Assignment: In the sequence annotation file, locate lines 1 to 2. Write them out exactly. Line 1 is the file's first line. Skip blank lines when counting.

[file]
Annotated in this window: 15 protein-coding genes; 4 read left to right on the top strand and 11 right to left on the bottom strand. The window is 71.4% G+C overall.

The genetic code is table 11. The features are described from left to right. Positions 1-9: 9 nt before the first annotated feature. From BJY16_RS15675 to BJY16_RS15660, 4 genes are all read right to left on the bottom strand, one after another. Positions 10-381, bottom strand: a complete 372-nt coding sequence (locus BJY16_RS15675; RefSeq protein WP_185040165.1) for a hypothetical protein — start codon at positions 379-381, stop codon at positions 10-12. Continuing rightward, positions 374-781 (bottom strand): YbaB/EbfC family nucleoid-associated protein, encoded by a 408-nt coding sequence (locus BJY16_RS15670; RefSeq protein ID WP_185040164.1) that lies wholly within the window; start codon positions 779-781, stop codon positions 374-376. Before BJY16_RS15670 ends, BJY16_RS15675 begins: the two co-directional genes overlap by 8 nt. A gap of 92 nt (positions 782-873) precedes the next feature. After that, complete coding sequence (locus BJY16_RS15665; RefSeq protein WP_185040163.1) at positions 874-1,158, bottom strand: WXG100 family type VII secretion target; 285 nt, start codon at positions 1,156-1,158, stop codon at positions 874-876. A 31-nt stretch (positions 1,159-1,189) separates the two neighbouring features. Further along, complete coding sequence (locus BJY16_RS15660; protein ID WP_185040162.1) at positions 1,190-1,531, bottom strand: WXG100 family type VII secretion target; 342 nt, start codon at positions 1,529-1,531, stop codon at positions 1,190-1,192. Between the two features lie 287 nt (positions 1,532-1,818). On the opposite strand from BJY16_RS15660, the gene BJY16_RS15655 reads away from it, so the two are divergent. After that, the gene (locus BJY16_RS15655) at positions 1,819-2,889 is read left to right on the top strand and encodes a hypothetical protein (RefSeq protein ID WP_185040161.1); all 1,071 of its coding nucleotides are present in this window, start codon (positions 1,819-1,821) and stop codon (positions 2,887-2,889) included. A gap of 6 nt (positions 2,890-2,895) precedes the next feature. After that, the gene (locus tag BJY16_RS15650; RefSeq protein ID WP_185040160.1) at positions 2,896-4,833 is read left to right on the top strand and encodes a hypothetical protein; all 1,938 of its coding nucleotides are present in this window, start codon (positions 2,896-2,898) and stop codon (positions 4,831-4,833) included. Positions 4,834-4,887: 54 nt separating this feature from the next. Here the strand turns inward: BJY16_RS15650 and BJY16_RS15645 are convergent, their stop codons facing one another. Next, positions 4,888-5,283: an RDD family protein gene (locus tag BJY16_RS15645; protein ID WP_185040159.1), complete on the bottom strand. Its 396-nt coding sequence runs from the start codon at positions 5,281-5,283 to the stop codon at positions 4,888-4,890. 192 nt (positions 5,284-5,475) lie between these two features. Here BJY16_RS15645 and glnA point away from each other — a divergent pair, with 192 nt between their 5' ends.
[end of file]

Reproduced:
Annotated in this window: 15 protein-coding genes; 4 read left to right on the top strand and 11 right to left on the bottom strand. The window is 71.4% G+C overall.

The genetic code is table 11. The features are described from left to right. Positions 1-9: 9 nt before the first annotated feature. From BJY16_RS15675 to BJY16_RS15660, 4 genes are all read right to left on the bottom strand, one after another. Positions 10-381, bottom strand: a complete 372-nt coding sequence (locus BJY16_RS15675; RefSeq protein WP_185040165.1) for a hypothetical protein — start codon at positions 379-381, stop codon at positions 10-12. Continuing rightward, positions 374-781 (bottom strand): YbaB/EbfC family nucleoid-associated protein, encoded by a 408-nt coding sequence (locus BJY16_RS15670; RefSeq protein ID WP_185040164.1) that lies wholly within the window; start codon positions 779-781, stop codon positions 374-376. Before BJY16_RS15670 ends, BJY16_RS15675 begins: the two co-directional genes overlap by 8 nt. A gap of 92 nt (positions 782-873) precedes the next feature. After that, complete coding sequence (locus BJY16_RS15665; RefSeq protein WP_185040163.1) at positions 874-1,158, bottom strand: WXG100 family type VII secretion target; 285 nt, start codon at positions 1,156-1,158, stop codon at positions 874-876. A 31-nt stretch (positions 1,159-1,189) separates the two neighbouring features. Further along, complete coding sequence (locus BJY16_RS15660; protein ID WP_185040162.1) at positions 1,190-1,531, bottom strand: WXG100 family type VII secretion target; 342 nt, start codon at positions 1,529-1,531, stop codon at positions 1,190-1,192. Between the two features lie 287 nt (positions 1,532-1,818). On the opposite strand from BJY16_RS15660, the gene BJY16_RS15655 reads away from it, so the two are divergent. After that, the gene (locus BJY16_RS15655) at positions 1,819-2,889 is read left to right on the top strand and encodes a hypothetical protein (RefSeq protein ID WP_185040161.1); all 1,071 of its coding nucleotides are present in this window, start codon (positions 1,819-1,821) and stop codon (positions 2,887-2,889) included. A gap of 6 nt (positions 2,890-2,895) precedes the next feature. After that, the gene (locus tag BJY16_RS15650; RefSeq protein ID WP_185040160.1) at positions 2,896-4,833 is read left to right on the top strand and encodes a hypothetical protein; all 1,938 of its coding nucleotides are present in this window, start codon (positions 2,896-2,898) and stop codon (positions 4,831-4,833) included. Positions 4,834-4,887: 54 nt separating this feature from the next. Here the strand turns inward: BJY16_RS15650 and BJY16_RS15645 are convergent, their stop codons facing one another. Next, positions 4,888-5,283: an RDD family protein gene (locus tag BJY16_RS15645; protein ID WP_185040159.1), complete on the bottom strand. Its 396-nt coding sequence runs from the start codon at positions 5,281-5,283 to the stop codon at positions 4,888-4,890. 192 nt (positions 5,284-5,475) lie between these two features. Here BJY16_RS15645 and glnA point away from each other — a divergent pair, with 192 nt between their 5' ends.